Snap, Crackle, Filth...Is Kellogg's the New Cereal Killer?
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|Tue, 06-14-2011 - 2:26pm|
It looks like the Special K might be more special than consumers intended it to be. In a shocking, graphically detailed letter, the FDA cited Kellogg's (NYSE: K) Augusta, Georgia plant for a series of health code and regulatory violations.
The most disgusting? Small swarms of flies inside the plant, including in and around food equipment. According to the FDA letter to Kellogg's, “Approximately twenty flies were observed exiting a drain located near spiral cooler (b)(4) and making contact with food contact surfaces. Approximately thirty flies were observed swarming in proximity of the flour sock of mixer (b)(4). Approximately eighty flies were observed after the back panel of mixer (b)(4) was removed.”
The flies were not the only serious health concern the FDA found at the plant. According to the letter, the FDA found strains of Listeria monocytogenes (L. monocytogenes) in no less than fifteen different locations inside the plant, indicating that the infection had spread throughout the plant.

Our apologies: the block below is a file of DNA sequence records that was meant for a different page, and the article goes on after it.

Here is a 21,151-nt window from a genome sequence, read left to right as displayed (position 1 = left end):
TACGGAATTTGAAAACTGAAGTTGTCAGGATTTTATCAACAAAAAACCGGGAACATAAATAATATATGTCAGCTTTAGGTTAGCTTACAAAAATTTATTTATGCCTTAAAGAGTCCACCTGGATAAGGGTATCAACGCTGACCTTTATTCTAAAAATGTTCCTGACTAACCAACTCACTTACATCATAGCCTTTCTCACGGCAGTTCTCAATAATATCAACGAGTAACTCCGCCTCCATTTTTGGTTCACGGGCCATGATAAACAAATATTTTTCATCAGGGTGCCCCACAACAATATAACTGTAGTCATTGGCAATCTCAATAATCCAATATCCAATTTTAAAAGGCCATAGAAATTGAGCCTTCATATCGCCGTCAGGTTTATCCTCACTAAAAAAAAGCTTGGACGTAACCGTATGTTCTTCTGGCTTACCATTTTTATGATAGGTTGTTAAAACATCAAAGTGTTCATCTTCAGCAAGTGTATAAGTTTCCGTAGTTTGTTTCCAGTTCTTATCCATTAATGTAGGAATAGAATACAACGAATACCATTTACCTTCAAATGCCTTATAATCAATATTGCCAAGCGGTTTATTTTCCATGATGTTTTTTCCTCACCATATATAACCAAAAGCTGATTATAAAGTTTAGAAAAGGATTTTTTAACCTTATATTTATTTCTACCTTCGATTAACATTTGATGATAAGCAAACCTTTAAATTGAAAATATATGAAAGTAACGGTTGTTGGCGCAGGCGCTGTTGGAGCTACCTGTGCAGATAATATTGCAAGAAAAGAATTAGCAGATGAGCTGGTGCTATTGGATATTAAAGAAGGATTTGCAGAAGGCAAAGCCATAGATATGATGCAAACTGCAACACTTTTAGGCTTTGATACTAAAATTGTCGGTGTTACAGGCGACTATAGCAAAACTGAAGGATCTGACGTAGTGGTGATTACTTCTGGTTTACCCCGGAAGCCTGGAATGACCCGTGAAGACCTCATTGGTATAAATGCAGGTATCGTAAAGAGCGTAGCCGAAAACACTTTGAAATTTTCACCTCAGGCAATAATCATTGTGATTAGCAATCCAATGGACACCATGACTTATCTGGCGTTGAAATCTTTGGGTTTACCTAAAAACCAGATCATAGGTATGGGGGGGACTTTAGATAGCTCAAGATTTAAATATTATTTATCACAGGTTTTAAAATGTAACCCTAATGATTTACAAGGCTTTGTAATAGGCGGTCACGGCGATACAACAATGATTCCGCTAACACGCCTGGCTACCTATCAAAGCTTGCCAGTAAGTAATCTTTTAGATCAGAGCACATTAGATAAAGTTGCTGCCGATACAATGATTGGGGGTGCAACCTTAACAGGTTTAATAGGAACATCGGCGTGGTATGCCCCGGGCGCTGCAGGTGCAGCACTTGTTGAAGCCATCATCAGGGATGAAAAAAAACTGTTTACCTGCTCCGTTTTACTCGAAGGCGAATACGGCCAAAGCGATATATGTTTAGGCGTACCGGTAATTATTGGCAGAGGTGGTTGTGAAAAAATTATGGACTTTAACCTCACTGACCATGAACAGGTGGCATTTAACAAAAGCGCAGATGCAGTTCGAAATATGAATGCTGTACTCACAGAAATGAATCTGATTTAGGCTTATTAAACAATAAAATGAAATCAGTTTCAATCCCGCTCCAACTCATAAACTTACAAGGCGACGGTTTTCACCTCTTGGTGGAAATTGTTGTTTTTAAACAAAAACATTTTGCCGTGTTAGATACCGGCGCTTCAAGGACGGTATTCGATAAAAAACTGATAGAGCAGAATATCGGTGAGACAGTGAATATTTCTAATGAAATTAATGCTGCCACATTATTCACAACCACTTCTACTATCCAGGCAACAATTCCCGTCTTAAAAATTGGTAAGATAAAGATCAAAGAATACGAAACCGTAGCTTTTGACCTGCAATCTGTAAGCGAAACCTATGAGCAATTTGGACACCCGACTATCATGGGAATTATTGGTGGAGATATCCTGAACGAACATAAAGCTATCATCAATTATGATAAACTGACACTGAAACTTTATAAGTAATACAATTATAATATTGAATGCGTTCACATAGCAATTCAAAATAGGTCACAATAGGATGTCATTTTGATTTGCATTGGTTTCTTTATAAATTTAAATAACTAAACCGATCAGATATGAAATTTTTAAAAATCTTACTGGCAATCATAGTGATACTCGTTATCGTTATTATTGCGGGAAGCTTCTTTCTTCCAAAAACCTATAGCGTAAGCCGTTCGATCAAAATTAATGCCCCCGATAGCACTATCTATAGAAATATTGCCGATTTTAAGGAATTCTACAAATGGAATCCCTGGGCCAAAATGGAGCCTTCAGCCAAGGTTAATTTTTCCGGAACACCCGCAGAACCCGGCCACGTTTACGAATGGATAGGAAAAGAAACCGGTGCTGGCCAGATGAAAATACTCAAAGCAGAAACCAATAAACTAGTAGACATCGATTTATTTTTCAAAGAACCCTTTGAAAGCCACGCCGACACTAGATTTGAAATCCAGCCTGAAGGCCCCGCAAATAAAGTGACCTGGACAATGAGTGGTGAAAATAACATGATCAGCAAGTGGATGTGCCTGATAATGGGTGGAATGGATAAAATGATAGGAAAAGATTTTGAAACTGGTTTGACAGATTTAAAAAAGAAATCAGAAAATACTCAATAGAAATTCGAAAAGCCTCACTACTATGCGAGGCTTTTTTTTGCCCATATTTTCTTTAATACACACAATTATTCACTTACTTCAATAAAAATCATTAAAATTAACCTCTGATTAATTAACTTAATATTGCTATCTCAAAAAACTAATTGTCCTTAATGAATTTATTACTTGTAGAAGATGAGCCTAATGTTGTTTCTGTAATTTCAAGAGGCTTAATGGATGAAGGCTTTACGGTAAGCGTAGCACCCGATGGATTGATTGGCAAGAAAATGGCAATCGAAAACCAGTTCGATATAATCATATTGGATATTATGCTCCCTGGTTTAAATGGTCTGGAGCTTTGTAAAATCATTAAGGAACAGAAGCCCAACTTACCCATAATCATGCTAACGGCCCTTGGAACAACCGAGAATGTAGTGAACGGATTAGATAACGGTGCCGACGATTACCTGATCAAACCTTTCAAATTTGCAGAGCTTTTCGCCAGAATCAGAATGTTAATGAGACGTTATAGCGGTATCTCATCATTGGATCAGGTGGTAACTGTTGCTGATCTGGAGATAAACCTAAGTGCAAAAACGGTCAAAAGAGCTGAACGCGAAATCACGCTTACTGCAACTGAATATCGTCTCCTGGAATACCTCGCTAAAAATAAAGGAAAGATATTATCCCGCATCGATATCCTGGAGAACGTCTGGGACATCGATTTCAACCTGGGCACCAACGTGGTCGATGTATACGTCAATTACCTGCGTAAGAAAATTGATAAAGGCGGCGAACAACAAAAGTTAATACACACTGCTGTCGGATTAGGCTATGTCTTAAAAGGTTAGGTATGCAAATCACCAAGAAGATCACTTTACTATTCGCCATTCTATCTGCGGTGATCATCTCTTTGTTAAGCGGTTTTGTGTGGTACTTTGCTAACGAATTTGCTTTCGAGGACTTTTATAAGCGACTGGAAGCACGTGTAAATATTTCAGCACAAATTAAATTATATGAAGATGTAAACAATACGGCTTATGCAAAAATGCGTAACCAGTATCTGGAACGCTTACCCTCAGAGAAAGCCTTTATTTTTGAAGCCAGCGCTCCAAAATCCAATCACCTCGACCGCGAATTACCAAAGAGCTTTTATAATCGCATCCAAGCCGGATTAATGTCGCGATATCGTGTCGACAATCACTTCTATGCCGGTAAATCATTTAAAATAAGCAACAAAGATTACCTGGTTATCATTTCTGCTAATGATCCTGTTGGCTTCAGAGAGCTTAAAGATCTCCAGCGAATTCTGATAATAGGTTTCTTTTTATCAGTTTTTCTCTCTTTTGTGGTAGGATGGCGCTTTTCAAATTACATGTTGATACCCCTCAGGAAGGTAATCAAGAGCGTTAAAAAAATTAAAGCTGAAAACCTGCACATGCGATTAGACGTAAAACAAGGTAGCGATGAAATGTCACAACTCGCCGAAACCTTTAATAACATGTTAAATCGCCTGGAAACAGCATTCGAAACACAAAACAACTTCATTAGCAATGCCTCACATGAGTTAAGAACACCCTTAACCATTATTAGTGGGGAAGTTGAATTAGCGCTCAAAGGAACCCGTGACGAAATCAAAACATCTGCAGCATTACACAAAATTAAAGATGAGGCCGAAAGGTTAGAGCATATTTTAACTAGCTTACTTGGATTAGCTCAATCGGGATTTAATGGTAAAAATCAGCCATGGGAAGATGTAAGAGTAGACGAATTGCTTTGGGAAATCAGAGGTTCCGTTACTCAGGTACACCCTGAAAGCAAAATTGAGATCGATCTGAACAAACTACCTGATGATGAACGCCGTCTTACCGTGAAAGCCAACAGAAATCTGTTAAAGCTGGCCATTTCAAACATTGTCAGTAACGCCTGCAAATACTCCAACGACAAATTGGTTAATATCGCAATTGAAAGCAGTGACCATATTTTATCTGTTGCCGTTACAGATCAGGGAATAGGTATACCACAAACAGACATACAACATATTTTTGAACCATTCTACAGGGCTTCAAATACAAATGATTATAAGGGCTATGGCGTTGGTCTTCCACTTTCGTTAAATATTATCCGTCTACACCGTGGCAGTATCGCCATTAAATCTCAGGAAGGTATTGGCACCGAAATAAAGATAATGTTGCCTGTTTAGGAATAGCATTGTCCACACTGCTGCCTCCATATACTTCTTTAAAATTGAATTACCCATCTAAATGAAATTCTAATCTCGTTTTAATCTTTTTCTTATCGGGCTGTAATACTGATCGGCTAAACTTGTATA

Listeria monocytogenes is one of the most virulent foodborne pathogens, with 20 to 30 percent of clinical infections resulting in death. Responsible for approximately 2,500 illnesses and 500 deaths in the United States annually, listeriosis is the leading cause of death among foodborne bacterial pathogens, with fatality rates exceeding even Salmonella and Clostridium botulinum.
This is not the first time the FDA has visited the plant with concerns. They took swabs for bacteria back in January of 2010 and again in February of 2011, and found the same strain of Listeria across the plant both times. The report indicates this is a serious problem for Kellogg's.
“The presence of a persistent strain of L. monocytogenes in your facility between January 2010 and February 2011 is significant in that it demonstrates that your cleaning and sanitation efforts were inadequate to remove this organism. We note that although your finished product cookies may not support the growth of L. monocytogenes, the positive environmental swabs are indicators of insanitary conditions in your facility and demonstrate a failure of cleaning and sanitation operations that may allow for contamination of foods with filth or pathogens.”
Unsurprisingly, Kellogg's stock is seeing higher than average volume today as individuals sell the stock after the FDA warnings and regulatory violations.